DeMarcus Ware Shares How to Bring Dairy Back to the Athlete’s Diet

On and off the field, dairy delivers. Whether you are a weekend warrior or an elite athlete, dairy foods provide carbohydrates needed for energy, electrolytes for fluid balance, and calcium and vitamin D for strong bones. Dairy’s high-quality protein is crucial in rebuilding muscle.

When it comes to athletes with lactose intolerance, dairy is still on the training table. For former Dallas Cowboys and Denver Broncos outside linebacker DeMarcus Ware, it means finding a few clever ways to keep dairy on his plate.

“When you go through a hurdle, your life doesn’t have to stop. Being lactose intolerant, I had to learn a little more about how to enjoy dairy foods,” says DeMarcus.

Lactose intolerance is simply the inability to digest the natural sugar lactose that's found in milk. Living with lactose intolerance doesn’t mean you have to give up your favorite dairy foods. It is about finding ways to break down the sugar or find a few lactose-free options. The good news is there are many solutions and choices in the dairy case – from lactose-free milk to dairy foods that are easier to digest – to help meet your needs. The key is to know what works best for you.

Enjoy Your Favorite Dairy Foods

Before you cut out the benefits of the dairy foods you enjoy, learn a few tips and tricks:

  • Start Small. For many with lactose intolerance, it may be about building up a tolerance over time. You can start with a small amount of regular milk daily and increase it slowly over several days or weeks to find out how much regular milk you can comfortably digest.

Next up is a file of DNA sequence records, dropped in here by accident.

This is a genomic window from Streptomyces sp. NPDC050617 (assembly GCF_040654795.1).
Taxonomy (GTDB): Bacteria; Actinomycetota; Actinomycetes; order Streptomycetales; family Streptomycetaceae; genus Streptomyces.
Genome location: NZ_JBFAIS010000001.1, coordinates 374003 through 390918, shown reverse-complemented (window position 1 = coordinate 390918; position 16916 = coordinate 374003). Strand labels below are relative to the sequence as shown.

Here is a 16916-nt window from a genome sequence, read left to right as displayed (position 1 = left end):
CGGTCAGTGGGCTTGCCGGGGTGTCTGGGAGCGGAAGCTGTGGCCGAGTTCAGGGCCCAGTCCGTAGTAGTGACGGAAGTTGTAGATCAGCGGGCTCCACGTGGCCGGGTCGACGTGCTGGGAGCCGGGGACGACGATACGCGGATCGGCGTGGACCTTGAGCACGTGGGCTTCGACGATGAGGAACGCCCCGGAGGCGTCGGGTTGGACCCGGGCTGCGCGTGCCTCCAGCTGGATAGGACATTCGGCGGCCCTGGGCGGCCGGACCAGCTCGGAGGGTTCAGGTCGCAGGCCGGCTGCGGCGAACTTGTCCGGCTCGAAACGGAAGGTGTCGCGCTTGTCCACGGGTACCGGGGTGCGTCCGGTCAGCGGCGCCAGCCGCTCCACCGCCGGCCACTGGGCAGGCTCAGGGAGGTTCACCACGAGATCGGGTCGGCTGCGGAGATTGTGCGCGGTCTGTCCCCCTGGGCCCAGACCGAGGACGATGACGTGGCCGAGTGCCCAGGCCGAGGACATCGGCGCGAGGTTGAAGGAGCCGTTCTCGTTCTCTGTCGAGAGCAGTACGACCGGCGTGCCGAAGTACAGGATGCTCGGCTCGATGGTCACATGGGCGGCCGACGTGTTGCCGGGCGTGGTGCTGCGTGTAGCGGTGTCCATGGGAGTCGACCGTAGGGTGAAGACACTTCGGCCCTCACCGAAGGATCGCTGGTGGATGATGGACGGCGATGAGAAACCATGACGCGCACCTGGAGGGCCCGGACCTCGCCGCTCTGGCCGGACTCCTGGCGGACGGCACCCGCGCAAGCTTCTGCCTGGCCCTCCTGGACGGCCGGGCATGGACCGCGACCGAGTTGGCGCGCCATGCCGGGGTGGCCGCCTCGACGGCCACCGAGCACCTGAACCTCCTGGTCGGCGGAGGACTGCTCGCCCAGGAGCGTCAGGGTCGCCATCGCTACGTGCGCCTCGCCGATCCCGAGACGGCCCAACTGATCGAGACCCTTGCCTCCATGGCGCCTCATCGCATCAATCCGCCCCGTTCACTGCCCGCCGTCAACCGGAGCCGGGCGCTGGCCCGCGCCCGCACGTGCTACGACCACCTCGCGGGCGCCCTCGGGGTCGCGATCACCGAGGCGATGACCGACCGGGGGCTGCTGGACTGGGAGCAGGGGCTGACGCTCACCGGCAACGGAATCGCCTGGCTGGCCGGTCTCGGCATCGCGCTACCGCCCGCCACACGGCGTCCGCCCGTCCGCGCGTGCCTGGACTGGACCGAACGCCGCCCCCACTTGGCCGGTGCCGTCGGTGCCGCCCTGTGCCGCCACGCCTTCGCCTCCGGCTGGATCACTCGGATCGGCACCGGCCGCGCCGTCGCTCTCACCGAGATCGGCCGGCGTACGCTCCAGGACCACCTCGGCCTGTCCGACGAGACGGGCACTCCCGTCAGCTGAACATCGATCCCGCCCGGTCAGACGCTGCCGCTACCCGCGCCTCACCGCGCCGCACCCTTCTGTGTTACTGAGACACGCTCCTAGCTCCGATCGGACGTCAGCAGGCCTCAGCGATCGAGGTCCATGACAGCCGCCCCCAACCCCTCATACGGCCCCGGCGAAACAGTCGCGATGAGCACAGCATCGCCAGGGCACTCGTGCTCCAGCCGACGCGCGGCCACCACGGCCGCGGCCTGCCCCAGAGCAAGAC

• Mix It Up. When it comes to making your meals, mix milk with other foods. Those solid foods help slow digestion and give your body more time to digest the lactose.
  • Shop the Store. You can also select lactose intolerant-friendly dairy foods. Natural cheeses, such as cheddar, Colby Jack, Monterey Jack, mozzarella and Swiss, have virtually zero lactose. Many yogurts feature live and active cultures. Those cultures help your body digest lactose.
  • Leave the Lactose Behind. Lactose-free milk is real milk, just without the lactose. It provides the same essential nutrients, such as calcium, potassium and vitamin D. Over-the-counter tablets or drops containing the lactase enzyme can help break down lactose for you.

Real Food Fuels You

When it comes to his diet, Ware focuses just as much on taste as he does on nutrition. Dairy is a food group that contributes both: milk, cheese and yogurt provide fuel needed on the field, while ice cream is served as a sweet treat.

“You know, I've always just looked at life like you only have one life, and you only have one body. If you take care of yourself, your body will give back to you. With lactose intolerance, it’s about being good to your body and finding what works for you. The more you know about yourself, the better you can attack the situation – and then you'll have a better life and a bigger outcome in what you want to do,” says DeMarcus.

Don’t let your intolerance stop you from finding those good-for-you foods and getting the nutrients your body needs. Focus on keeping dairy in your diet.

Learn more about lactose intolerance.

By Katie McKee, MCN, RDN, LD

Katie has always loved teaching others about the power of nutrition. She has a background in journalism as a reporter, writer and editor and has been part of the Dairy MAX team since 2015. When she's not working, Katie enjoys cooking and spending time with her young son and family. Learn more about Katie

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